Ketura, Israel

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Kibbutz Ketura.jpg
Ketura is located in Israel
Coordinates: 29°58′3.36″N 35°4′15.24″E / 29.9676000°N 35.0709000°E / 29.9676000; 35.0709000Coordinates: 29°58′3.36″N 35°4′15.24″E / 29.9676000°N 35.0709000°E / 29.9676000; 35.0709000
Region Arabah
Affiliation Kibbutz Movement
Founded November 1973
Founded by American immigrants
road sign
The Judean Date Palm at Kibbutz Ketura in Israel, nicknamed Methuselah.
in the middle of the Negev

Ketura (Hebrew: קְטוּרָה) is a kibbutz north of Eilat in the Arabah rift valley. It derives its the name from a nearby hill, and it is the name of the second wife of Abraham (Genesis 25:1). It has approximately 130 members and 150 children (including adult offspring). About one third of the members are native Israelis, with the rest coming from the United States, Canada, Britain, South Africa, Australia, Spain, France, Latin America, Switzerland, the Netherlands, New Zealand, and the former Soviet Union.


Ketura was founded in November 1973 by a group of young Americans, most of whom had graduated the Young Judaea Year Course in Israel program within the previous decade. Difficulties in the early years frustrated many of the inhabitants of the kibbutz, which caused many of the founders to leave rather soon. At the same time, more Young Judaeans joined the community, along with a variety of other immigrants as well as Israeli Scout movement graduates, and it grew. This growth resulted in a more stable lifestyle for its inhabitants.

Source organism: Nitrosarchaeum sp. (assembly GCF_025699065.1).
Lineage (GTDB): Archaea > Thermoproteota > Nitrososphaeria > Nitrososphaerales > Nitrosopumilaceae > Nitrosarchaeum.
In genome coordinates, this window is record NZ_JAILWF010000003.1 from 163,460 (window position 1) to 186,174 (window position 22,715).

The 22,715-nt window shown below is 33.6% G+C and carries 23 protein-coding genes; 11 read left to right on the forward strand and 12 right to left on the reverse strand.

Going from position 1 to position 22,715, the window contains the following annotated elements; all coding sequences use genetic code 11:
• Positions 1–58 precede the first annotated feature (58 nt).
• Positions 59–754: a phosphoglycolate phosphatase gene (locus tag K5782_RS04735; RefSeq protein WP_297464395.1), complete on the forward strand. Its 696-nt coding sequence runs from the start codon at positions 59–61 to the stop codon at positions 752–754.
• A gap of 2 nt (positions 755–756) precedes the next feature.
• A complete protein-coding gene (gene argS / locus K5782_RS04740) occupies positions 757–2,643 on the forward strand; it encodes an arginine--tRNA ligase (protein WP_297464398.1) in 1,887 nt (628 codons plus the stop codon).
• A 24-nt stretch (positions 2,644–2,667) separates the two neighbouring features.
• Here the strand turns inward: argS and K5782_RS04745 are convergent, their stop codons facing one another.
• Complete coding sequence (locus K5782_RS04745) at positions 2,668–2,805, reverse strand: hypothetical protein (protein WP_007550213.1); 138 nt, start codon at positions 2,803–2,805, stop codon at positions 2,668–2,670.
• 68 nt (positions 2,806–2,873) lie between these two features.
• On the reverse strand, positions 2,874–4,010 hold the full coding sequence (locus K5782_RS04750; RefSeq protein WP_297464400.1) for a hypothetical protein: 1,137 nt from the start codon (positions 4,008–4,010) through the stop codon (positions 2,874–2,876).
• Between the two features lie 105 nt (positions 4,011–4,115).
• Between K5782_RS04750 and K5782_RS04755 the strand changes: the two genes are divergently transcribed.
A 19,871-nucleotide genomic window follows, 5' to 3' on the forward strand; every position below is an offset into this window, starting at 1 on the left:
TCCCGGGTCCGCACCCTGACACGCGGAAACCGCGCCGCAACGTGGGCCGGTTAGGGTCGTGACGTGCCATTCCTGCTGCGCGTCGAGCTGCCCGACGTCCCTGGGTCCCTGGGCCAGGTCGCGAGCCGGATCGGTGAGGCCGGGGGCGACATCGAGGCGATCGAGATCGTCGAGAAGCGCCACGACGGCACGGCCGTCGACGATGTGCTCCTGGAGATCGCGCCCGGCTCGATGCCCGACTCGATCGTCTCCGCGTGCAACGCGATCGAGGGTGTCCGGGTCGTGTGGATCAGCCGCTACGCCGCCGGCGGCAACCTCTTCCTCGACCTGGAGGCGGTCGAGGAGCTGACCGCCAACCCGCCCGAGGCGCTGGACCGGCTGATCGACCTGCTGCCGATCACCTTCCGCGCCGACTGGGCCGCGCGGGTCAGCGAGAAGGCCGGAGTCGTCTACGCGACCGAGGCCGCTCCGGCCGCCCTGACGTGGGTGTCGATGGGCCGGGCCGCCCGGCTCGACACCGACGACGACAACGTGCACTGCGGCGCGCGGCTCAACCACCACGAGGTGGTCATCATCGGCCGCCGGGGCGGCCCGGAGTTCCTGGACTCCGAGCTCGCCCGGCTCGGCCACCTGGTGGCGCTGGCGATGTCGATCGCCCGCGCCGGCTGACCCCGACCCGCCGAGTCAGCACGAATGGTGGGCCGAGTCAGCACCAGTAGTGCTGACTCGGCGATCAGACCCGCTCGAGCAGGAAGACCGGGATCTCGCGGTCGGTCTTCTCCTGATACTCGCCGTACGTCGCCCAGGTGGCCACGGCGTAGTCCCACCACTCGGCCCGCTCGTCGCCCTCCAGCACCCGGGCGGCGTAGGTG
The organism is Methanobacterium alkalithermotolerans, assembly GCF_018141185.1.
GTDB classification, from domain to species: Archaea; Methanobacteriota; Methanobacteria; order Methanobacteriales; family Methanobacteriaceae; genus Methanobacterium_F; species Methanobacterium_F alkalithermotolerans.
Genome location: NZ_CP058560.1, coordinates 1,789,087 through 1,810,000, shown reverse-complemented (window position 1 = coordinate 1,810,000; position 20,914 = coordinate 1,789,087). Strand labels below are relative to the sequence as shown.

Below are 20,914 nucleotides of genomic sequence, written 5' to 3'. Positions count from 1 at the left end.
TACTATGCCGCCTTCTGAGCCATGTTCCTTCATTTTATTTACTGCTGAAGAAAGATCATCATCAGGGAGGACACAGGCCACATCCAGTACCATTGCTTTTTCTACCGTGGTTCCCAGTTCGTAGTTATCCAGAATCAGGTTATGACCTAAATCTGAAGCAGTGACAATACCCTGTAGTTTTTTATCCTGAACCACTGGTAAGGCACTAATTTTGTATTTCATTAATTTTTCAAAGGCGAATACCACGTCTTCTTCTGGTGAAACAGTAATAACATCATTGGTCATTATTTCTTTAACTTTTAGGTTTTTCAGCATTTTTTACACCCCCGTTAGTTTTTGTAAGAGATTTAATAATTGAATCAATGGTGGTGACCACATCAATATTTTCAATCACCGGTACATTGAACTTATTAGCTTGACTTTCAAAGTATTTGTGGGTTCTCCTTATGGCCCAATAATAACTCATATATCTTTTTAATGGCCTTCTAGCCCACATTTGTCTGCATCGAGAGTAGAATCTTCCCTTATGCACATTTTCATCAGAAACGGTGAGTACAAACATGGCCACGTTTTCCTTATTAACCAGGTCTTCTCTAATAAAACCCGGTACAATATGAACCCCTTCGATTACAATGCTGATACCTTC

Ketura is unique among kibbutzim for its religious pluralism. Although the Kibbutz is not considered a religious kibbutz, Kashrut and Shabbat are observed in the dining room, public areas, and at social and cultural events, and there is a functioning synagogue. However, individual members are free to practice or ignore religious traditions in their homes as they see fit. The population of the kibbutz is composed of observant, masorati, and secular members—an unusual situation for an Israeli kibbutz. Ketura received the Speaker of the Knesset Prize for religious tolerance as a result of its religious progressiveness.


Agricultural enterprises of the kibbutz include a date orchard and a dairy herd. The kibbutz has a large cow shed for milk production, but it is most famous for its guest house and educational center—Keren Kolot—and its Algae plant. The algae plant (Algatech) processes haematococcus algae through a filtration system in order to extract natural astaxanthin. The extract is then sold around the world as a natural high-quality ingredient for fish food; as a natural pigment for use in cosmetics; and as a nutraceutical.

There is cooperation with other kibbutzim in the area in additional pursuits such as the regional date-packing plant and Ardag, a large fish hatchery near Eilat. Ketura also operates a carpentry shop. Many members do, however, work outside the kibbutz in professional fields such as teaching, accounting, and bookkeeping.


Ketura is part of the Green Kibbutz movement. It has pioneered many new ecologically sounder practices and adopted more common environmentally friendly habits.

The Arava Institute for Environmental Studies (AIES), is also located there. The institute promotes regional cooperation between Israelis, Palestinians, and residents of other neighboring Arab countries in environmental matters. It also researches and draws attention to some of the ecological problems in the region and researches the desert ecosystem.

The only surviving example of the Judean Date Palm, artificially germinated from 2,000-year-old seeds, was planted in Ketura and continues to survive there.

Kibbutz Ketura is also the site of Ketura Sun, a 4.95-megawatt solar field run by the Arava Power Company.

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